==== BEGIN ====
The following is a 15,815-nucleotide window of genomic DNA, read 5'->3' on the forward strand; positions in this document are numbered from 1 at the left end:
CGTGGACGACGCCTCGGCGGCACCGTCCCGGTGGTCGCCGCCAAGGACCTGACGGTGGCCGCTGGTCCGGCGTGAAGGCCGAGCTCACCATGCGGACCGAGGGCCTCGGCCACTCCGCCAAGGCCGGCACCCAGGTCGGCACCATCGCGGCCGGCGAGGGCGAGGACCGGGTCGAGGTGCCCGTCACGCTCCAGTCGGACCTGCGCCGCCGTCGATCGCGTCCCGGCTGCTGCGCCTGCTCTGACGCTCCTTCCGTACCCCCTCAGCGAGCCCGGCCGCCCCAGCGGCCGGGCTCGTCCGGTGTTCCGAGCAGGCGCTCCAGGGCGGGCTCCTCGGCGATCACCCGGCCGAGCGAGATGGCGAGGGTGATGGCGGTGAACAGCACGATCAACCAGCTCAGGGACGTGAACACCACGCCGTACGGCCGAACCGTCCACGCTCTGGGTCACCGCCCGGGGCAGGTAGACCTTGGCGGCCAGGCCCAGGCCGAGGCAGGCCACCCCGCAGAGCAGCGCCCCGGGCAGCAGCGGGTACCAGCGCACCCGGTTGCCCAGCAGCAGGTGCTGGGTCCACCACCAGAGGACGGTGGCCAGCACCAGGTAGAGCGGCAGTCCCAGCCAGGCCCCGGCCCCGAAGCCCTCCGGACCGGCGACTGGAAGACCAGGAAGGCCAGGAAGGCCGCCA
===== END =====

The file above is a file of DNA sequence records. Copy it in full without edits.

The following is a 15,815-nucleotide window of genomic DNA, read 5'->3' on the forward strand; positions in this document are numbered from 1 at the left end:
CGTGGACGACGCCTCGGCGGCACCGTCCCGGTGGTCGCCGCCAAGGACCTGACGGTGGCCGCTGGTCCGGCGTGAAGGCCGAGCTCACCATGCGGACCGAGGGCCTCGGCCACTCCGCCAAGGCCGGCACCCAGGTCGGCACCATCGCGGCCGGCGAGGGCGAGGACCGGGTCGAGGTGCCCGTCACGCTCCAGTCGGACCTGCGCCGCCGTCGATCGCGTCCCGGCTGCTGCGCCTGCTCTGACGCTCCTTCCGTACCCCCTCAGCGAGCCCGGCCGCCCCAGCGGCCGGGCTCGTCCGGTGTTCCGAGCAGGCGCTCCAGGGCGGGCTCCTCGGCGATCACCCGGCCGAGCGAGATGGCGAGGGTGATGGCGGTGAACAGCACGATCAACCAGCTCAGGGACGTGAACACCACGCCGTACGGCCGAACCGTCCACGCTCTGGGTCACCGCCCGGGGCAGGTAGACCTTGGCGGCCAGGCCCAGGCCGAGGCAGGCCACCCCGCAGAGCAGCGCCCCGGGCAGCAGCGGGTACCAGCGCACCCGGTTGCCCAGCAGCAGGTGCTGGGTCCACCACCAGAGGACGGTGGCCAGCACCAGGTAGAGCGGCAGTCCCAGCCAGGCCCCGGCCCCGAAGCCCTCCGGACCGGCGACTGGAAGACCAGGAAGGCCAGGAAGGCCGCCA